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Internal comms contracting? Now is the time.


2018 has been a good year to be a communications professional; there has been a noticeable uplift in the number of communications jobs; especially internal communications jobs. Here at EMR, we’ve noticed a particular trend for interim internal communications roles within the professional and financial services sectors.

The communications industry is traditionally well set-up for contracting as roles are often project – focussed or linked to organisational change. If you’re interested in specialising in this discipline more, or haven’t taken interim positions in the past, now is the time to consider it. Read on to learn about the benefits of contracting and find out from a seasoned pro why contracting in internal communications is an exciting prospect right now.

Rebecca Wilson is currently contracting as Head of Communications & Engagement at EY (EMEIA). We spoke to her on the importance of internal communications in the sector, why contracting in this space is so appealing, and the role of internal communications in the flexible working movement. 

What are some of the trends in internal communications you have noticed since the Global Financial Crisis?

Internal Communications departments have become far more interwoven with the business; they are more collaborative and no longer work in silo. The top internal comms departments across the globe have harnessed the strength of connecting together with HR, Talent, Employee Relations and the business. It is vital. The very top companies are now investing in employee phycologists to support the behavioral and cultural shift that employees are being asked to meet.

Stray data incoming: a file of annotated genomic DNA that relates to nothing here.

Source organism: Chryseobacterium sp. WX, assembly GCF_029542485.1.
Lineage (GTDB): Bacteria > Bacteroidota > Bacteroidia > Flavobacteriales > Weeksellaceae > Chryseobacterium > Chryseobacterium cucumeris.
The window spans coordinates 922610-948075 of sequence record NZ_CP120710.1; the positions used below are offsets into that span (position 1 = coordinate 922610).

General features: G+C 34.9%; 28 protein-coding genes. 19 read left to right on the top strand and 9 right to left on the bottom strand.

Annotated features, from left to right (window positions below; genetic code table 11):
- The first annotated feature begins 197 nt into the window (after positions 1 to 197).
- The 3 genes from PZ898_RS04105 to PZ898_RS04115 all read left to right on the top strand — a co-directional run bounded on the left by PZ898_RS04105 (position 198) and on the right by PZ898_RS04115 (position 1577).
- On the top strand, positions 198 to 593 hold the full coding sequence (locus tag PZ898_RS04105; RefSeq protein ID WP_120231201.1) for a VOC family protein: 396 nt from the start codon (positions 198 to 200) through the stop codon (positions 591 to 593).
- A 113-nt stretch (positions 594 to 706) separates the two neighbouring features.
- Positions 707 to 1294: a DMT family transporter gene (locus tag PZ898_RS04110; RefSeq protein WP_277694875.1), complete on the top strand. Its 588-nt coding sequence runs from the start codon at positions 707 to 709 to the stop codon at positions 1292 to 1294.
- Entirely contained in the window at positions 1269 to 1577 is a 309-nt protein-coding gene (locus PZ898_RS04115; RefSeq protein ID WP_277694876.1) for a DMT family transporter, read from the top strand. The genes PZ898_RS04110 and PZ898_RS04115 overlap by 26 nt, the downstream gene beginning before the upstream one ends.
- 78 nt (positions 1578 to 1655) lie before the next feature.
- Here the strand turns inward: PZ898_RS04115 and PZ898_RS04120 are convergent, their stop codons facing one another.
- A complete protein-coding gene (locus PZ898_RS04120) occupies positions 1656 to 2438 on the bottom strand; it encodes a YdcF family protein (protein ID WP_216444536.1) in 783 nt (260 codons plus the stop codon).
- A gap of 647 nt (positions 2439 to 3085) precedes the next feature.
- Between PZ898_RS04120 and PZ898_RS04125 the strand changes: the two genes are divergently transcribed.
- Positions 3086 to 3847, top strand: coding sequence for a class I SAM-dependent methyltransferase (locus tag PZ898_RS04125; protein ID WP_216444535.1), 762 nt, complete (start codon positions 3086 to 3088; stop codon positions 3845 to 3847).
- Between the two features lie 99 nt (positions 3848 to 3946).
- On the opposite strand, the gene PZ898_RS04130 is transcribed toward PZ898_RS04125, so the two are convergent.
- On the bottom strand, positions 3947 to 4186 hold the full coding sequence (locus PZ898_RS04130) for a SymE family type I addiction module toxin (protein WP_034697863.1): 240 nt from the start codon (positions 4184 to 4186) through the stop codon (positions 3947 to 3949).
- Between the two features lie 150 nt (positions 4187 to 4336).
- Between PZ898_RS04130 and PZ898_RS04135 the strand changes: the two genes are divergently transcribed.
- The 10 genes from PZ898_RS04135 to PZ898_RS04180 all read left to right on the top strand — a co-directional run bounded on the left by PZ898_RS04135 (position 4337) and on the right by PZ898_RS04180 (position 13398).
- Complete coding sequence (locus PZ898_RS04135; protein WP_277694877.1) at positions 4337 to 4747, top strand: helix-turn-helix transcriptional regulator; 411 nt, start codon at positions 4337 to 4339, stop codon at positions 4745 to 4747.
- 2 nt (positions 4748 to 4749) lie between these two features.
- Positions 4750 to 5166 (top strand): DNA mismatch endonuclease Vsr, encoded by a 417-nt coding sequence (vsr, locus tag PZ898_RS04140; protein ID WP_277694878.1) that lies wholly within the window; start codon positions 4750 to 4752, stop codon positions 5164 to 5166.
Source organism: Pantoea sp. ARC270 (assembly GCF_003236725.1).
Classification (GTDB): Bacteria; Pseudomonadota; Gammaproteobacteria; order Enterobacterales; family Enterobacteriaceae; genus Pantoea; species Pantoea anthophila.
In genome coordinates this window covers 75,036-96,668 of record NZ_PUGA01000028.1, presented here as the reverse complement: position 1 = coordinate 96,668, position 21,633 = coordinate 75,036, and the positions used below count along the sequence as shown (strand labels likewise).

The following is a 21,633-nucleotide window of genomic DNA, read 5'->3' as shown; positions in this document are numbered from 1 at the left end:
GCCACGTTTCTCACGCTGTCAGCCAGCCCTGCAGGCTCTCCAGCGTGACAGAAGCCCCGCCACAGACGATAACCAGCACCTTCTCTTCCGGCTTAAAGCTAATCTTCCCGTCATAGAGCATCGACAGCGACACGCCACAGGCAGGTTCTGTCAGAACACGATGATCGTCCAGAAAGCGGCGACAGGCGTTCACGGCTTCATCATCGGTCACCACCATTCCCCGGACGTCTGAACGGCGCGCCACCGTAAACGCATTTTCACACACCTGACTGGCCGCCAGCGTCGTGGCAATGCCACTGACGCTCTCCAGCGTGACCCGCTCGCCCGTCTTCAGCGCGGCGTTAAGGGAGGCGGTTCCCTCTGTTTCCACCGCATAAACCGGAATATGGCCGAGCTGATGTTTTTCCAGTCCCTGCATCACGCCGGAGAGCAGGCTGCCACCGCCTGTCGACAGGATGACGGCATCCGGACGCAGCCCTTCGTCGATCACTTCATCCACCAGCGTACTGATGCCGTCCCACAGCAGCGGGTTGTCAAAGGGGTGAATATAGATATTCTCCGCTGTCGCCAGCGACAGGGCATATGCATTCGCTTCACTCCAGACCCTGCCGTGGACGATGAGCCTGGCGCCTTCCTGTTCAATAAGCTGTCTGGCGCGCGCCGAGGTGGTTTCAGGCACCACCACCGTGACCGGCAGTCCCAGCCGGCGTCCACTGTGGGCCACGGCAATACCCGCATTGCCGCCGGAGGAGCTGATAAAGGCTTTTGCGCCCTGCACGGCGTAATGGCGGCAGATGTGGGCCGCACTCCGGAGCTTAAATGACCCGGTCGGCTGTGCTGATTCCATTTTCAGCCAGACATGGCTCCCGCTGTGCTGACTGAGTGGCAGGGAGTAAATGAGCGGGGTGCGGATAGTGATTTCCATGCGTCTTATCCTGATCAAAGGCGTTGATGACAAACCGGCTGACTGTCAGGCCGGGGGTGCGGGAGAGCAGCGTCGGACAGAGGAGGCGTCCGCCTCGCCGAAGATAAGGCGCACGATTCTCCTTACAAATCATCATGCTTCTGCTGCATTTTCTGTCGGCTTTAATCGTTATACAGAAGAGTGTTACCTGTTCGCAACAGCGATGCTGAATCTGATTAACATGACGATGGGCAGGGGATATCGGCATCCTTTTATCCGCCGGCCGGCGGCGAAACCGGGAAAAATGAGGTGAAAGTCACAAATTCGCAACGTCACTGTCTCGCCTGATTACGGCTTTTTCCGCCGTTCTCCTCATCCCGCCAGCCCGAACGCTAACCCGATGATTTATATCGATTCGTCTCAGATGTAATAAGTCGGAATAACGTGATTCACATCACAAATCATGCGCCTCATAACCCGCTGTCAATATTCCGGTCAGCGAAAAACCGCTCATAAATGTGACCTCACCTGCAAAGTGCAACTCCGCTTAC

Are there any challenges that you think that will impact the communications industry in the next 12 months?

As more and more businesses get on the front-foot of integrating their Communications, Engagement, HR, and People departments, I see the role of an Internal Communications specialist broadening and being very much the go-to function for specialist advice, guidance and direction. 

What challenges do internal communicators face in this environment?

Businesses are under a huge amount of pressure due to a complex marketplace. Topics such as Brexit, GDPR, artificial intelligence, and cybersecurity along with constant new regulations and technologies all cause disruption and uncertainty. Customer behaviour is changing and companies are trying to keep up. This transpires down to employees. 
As businesses look to transform the way they operate at speed, the demand and pressure on employees increases; they worry about stability both  of the company they work for and their work security. They are being asked to change the ways they work at pace, do more with less people, and adopt more dynamic and future-forward behaviours that reflect their customer base.  Being in internal communications at this point is truly exciting. Focus needs to remain on honest, clear and simple leadership direction for employees; explaining the why behind decisions, showing what the end game will look and feel like, offering training to boost skills and talking in stories where the information is complex.